New Zealand's biggest listed company, Fletcher Building, could be hurt by the Budget move to axe temporarily anti-dumping duties on building materials covering 90 per cent of a new home's construction, say experts.
Carlie Eve, of Mint Asset Management which holds Fletcher shares, predicted Fletcher could be forced into a bidding war against cheaper supplies from overseas.
"The removal of the tariffs and duties will have a negative impact on pricing and in some instances market share for Fletcher Building," she predicted.
But other Budget spending might smooth the company's rougher ride.
"Other aspects of the Budget including an acceleration of roading projects may offset this impact to a large extent."
Mark Lister, head of private wealth research at Craigs Investment Partners, said the Budget move looked like a negative for Fletcher Building "albeit maybe just a mild one".
"An end to the tariffs and duties on some imported building materials will make some imported products cheaper, which means that locally sourced products, like those produced by Fletcher, will be a little less competitive, unless they are willing to respond by sharpening up their pricing," Lister said.
Robert Manning, business development manager of Elephant Plasterboard (NZ), said he could see the greater good in slicing new home costs, but he questioned the quality of imports, which he predicted would mainly come from Asia.
"More competition is surely good for New Zealand but will these products tick the boxes for warranties, guarantees and longevity? Competition is good for the consumer and it's what everyone should be striving for. But Elephant Plasterboard only has 3 per cent of the market, with a tail wind on a good day. How can a company with a good product and good system which has been in business for 26 years only have 3 per cent?" he asked, referring to what he called monopolistic business practices in this country.
Fletcher dominates plaster board with 94 per cent yet Philip King, investor relations manager, said no comment would be made on the issue and referred to the Building Industry Federation statements which claimed companies and jobs could be lost due to cheap imports.
Winstone Wallboards' general manager David Thomas has claimed the business is only dominant because it manufactures and delivers the best product to customers.
Manning predicted the Budget move would lead to more Chinese, Thai, Indonesian and Korean building materials being imported after Finance Minister Bill English announced the immediate suspension of anti-dumping duties through Budget-night legislation on plasterboard, wire nails and reinforcing steel bar for three years.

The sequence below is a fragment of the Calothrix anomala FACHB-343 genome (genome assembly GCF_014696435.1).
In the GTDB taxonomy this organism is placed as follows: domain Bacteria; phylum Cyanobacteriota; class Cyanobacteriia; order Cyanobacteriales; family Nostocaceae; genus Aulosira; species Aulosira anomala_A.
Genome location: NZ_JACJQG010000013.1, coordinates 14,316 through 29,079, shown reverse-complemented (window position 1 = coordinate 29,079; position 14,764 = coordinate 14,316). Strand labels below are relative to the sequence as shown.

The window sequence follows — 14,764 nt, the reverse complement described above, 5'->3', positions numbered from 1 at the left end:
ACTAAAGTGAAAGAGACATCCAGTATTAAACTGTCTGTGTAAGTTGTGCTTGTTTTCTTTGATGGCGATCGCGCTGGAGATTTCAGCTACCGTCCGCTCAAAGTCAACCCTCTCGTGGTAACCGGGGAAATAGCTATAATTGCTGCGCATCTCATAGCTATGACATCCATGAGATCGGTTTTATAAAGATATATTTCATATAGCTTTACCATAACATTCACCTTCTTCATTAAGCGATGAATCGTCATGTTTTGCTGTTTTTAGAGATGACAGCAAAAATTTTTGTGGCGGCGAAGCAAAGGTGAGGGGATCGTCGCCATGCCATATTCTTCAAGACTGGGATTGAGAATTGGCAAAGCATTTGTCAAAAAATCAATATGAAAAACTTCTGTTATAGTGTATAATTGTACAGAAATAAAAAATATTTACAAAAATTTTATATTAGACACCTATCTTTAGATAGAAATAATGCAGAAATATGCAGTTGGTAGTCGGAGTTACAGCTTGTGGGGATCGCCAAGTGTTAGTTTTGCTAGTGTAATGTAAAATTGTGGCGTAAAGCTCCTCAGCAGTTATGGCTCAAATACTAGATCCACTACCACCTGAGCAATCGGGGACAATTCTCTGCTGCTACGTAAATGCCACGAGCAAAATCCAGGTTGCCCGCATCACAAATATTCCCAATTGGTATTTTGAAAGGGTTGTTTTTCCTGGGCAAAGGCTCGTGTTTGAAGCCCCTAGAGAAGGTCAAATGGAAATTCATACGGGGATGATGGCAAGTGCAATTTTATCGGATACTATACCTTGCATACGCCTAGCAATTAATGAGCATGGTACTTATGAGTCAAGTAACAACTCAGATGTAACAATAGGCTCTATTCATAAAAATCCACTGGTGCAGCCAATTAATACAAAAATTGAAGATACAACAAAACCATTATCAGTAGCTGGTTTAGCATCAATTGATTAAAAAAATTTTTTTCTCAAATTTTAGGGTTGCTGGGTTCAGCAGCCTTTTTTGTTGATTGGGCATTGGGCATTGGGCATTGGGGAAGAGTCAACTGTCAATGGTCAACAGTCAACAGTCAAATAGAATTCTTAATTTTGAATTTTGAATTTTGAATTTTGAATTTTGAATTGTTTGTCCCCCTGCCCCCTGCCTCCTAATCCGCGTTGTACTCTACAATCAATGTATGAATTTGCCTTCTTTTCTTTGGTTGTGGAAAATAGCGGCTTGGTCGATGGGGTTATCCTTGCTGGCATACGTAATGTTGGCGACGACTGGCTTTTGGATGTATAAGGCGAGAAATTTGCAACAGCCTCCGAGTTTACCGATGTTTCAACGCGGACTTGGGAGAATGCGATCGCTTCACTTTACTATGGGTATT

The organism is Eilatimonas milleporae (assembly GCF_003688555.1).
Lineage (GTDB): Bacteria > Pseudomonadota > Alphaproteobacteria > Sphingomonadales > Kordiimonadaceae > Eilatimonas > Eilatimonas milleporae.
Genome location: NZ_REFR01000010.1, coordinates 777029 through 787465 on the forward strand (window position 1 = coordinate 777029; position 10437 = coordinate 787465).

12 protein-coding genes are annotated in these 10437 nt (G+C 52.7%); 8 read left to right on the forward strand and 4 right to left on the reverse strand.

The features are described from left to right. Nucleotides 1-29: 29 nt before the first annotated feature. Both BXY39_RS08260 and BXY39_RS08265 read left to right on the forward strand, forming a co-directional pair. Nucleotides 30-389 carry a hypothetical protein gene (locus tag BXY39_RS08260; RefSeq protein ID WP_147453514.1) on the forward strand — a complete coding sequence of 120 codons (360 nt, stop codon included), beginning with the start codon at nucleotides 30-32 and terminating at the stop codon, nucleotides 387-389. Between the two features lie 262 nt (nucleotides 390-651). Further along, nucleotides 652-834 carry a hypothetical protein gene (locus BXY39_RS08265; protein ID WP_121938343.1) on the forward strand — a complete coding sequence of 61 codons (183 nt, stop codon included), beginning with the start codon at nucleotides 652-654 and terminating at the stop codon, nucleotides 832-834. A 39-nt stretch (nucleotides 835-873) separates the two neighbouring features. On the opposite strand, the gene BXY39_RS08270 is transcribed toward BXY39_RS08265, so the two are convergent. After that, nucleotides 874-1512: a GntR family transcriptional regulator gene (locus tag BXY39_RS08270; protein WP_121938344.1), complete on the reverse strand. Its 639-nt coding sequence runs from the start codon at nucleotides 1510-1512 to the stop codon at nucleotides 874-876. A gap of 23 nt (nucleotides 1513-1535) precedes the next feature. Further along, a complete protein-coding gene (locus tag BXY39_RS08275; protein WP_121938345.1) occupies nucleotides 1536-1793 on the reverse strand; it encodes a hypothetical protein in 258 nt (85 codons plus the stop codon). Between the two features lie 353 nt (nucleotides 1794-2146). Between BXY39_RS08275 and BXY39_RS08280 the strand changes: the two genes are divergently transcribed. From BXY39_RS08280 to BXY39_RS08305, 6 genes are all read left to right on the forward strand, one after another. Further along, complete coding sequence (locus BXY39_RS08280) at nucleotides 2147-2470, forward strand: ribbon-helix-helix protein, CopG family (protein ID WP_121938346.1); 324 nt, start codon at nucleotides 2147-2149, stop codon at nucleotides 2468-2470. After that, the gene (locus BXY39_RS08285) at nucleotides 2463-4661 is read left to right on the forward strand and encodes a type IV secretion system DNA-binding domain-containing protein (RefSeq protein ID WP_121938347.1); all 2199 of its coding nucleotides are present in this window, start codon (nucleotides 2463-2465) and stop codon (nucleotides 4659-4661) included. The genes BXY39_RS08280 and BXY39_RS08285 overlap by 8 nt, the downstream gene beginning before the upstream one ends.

From July 1 a zero concessionary tariff, to be reviewed after five years, covering around 90 per cent of the materials in a new home was expected to save around $3500 on the construction of a standard home, he said.
"We see considerable economic benefits from an immediate reduction in the cost of construction at a time when housing construction is taking off," English said.
Manning said New Zealanders would welcome more building materials being imported from Australia, due to high quality and lower prices there. But he said plaster board only accounted for about 3 per cent of a new house cost yet nothing was being done to lower the price of timber which made up about 33 per cent.
• November 6: Government announced plans to reduce building materials costs.
• Material costs 30% higher here than in Australia.
• 19% of house-building sector's output is imported content.
• Plasterboard for NZ house costs $12,713.
• Plasterboard for Australian house costs $8973.
• Eave/gable material here $3524, $1395 in Australia.
• Pre-nailed framing $10,575 here, $7920 in Austalia.
Sources: Russell McVeagh, MBIE, Productivity Commission.
Property chief welcomes moves
Big-time landlords welcomed the Budget, particularly Auckland's infrastructure programme, the Christchurch rebuilding and fast-track housing.
Connal Townsend, chief executive of the Property Council, praised the Government's commitment to housing. Steps to accelerate building Auckland infrastructure such as roading and rail and work to ensure lower construction costs, more equitable development contributions and efficient Resource Management Act processes could only be good for New Zealand, he said.
But he called for the Government to go further. "Measures over the next year must include releasing land for development, agglomeration of sites to enable a big enough footprint for dense development ... and streamlined efficient consent processes. The Budget leaves a gaping hole in the area of seismic strengthening ..."
• Budget 2014: 10 things you need to know
• Graphic: Where the Budget money goes
• Bigger surplus unveiled, doctor visits for kids
• Comment: The Great Brain Robbery
• Brian Fallow: Spending lift really a cut